An investigation into the collision revealed that Young was traveling westbound Maryland Route 234. During this time, Maguire was traveling eastbound Maryland Route 234 operating a Harley Davidson motorcycle. A Ford F-250 was directly behind Maguire’s motorcycle. During travel, Young failed to drive in a single lane and entered the eastbound side of the roadway, colliding head on with Maguire’s motorcycle. As a result, Maguire was ejected from his motorcycle to a grassy area on the eastbound side of the roadway. After the collision with Maguire, Young’s vehicle collided with the Ford F-250, causing the truck to travel off the roadway on the eastbound side.
Prior to the collision, Young was observed by her boyfriend, who was traveling westbound Maryland Route 234 in a separate vehicle, swerving into the other lane. Her boyfriend called expressing concern, however, Young continued driving.
A blood test kit was conducted on Young that revealed she was impaired by Cocaine, Oxycodone, and Benzoylecgonine (Cocaine Metabolite) on the date of the collision.
During sentencing Assistant State’s Attorney Constance B. Kopelman told the judge, “There has to be a serious response to what the defendant did. The defendant’s choices are why we’re here. In a day and age of Uber, Lyft, and taxi services, she chose to get behind the wheel under the influence of drugs. And here, it seems her boyfriend tried to get her to stop. Not caring about anyone’s safety, she chose to keep going and that choice killed Mr. Maguire. – There is never a reason to get behind the wheel in [that] condition.”
On Wednesday, Dec. 12, 2018, St. Mary’s County Sheriff’s Office Patrol Officers made contact with an adult female who advised she had been using an ATM located at the 13000 block of Point Lookout Road in Ridge, Maryland. As the female completed the transaction and was walking back to her vehicle, she was confronted by an unknown black male armed with a handgun who demanded money.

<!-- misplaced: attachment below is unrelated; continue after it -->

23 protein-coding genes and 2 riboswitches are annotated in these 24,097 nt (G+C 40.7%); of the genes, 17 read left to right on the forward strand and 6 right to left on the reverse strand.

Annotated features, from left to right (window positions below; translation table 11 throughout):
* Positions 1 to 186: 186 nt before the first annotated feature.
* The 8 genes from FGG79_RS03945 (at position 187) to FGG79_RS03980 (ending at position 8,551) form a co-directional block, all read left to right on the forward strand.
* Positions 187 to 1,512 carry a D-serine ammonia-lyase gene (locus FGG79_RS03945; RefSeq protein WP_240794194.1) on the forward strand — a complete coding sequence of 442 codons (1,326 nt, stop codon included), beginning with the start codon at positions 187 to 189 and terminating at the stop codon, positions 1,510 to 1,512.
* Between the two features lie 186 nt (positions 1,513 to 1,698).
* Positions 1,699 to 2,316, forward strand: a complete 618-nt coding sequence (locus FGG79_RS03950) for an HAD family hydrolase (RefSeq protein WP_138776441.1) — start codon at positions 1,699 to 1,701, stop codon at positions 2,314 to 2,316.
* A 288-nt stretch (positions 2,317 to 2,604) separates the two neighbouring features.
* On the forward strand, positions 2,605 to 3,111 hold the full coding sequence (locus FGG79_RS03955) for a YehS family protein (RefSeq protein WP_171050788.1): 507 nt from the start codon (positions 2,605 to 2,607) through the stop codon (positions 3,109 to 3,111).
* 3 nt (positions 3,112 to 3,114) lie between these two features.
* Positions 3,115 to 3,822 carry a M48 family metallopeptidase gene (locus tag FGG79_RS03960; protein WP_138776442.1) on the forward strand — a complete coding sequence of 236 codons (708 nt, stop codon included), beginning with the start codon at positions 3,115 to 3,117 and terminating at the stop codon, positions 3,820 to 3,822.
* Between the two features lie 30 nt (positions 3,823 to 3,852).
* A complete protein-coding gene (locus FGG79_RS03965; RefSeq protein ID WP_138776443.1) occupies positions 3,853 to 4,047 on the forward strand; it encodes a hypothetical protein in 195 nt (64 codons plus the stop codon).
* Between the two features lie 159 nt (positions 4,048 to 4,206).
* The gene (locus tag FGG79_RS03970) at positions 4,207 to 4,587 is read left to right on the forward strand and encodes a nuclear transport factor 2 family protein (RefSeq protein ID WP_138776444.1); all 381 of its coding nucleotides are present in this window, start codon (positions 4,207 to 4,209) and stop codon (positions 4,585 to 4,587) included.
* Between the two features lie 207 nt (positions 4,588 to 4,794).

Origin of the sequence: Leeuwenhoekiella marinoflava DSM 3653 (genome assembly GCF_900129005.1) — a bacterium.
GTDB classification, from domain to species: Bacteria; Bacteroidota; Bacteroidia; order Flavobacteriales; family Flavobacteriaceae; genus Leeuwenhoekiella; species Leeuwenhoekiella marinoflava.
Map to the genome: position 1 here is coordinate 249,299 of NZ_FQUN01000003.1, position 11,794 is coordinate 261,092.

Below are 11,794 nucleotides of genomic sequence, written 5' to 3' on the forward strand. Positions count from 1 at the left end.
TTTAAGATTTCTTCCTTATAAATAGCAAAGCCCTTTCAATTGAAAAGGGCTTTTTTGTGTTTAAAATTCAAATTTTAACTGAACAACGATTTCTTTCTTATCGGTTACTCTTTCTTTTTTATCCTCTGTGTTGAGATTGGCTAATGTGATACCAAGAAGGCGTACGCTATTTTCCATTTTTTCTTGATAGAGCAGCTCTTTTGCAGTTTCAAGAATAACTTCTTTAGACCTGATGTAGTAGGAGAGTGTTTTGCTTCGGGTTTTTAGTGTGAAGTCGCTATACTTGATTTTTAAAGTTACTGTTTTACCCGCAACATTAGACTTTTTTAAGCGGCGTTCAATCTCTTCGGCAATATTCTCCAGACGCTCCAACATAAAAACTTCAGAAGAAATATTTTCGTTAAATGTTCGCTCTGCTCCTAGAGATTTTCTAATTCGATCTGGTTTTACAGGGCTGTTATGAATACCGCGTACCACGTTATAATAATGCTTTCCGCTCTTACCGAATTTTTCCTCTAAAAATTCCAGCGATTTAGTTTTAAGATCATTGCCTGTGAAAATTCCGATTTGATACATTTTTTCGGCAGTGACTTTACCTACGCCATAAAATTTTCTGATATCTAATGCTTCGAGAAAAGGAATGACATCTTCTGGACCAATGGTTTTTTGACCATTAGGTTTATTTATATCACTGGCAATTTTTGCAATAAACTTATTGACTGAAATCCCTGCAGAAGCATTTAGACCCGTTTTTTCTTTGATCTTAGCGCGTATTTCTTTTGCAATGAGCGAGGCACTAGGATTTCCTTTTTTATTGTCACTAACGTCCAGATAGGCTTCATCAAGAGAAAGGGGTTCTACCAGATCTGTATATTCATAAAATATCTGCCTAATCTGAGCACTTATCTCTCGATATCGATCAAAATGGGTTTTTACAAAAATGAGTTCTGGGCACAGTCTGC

After the unknown male was able to obtain an undisclosed amount of currency, he fled the scene on foot.
The investigation was continued by the St. Mary’s County Criminal Investigations Division (CID). Investigatory leads were developed and Victor John Lee Scottland, 30 years old of Ridge, was developed as a suspect. A search and seizure warrant was executed at a Scottland’s home and items of evidentiary value were located.
At the time, Scottland had two open warrants for his arrest through Calvert County and Charles County and was taken into custody without incident. After an interview with a detective, Scottland was charged with the following criminal violations:
-Theft less than $100
Scottland remains incarcerated at the St. Mary’s County Detention and Rehabilitation Center in Leonardtown pending a bond review.
Anyone with further information pertaining to this investigation is asked to contact Detective Melissa Hulse at 301-475-4200, ext *1996 or via e-mail Melissa.email@example.com.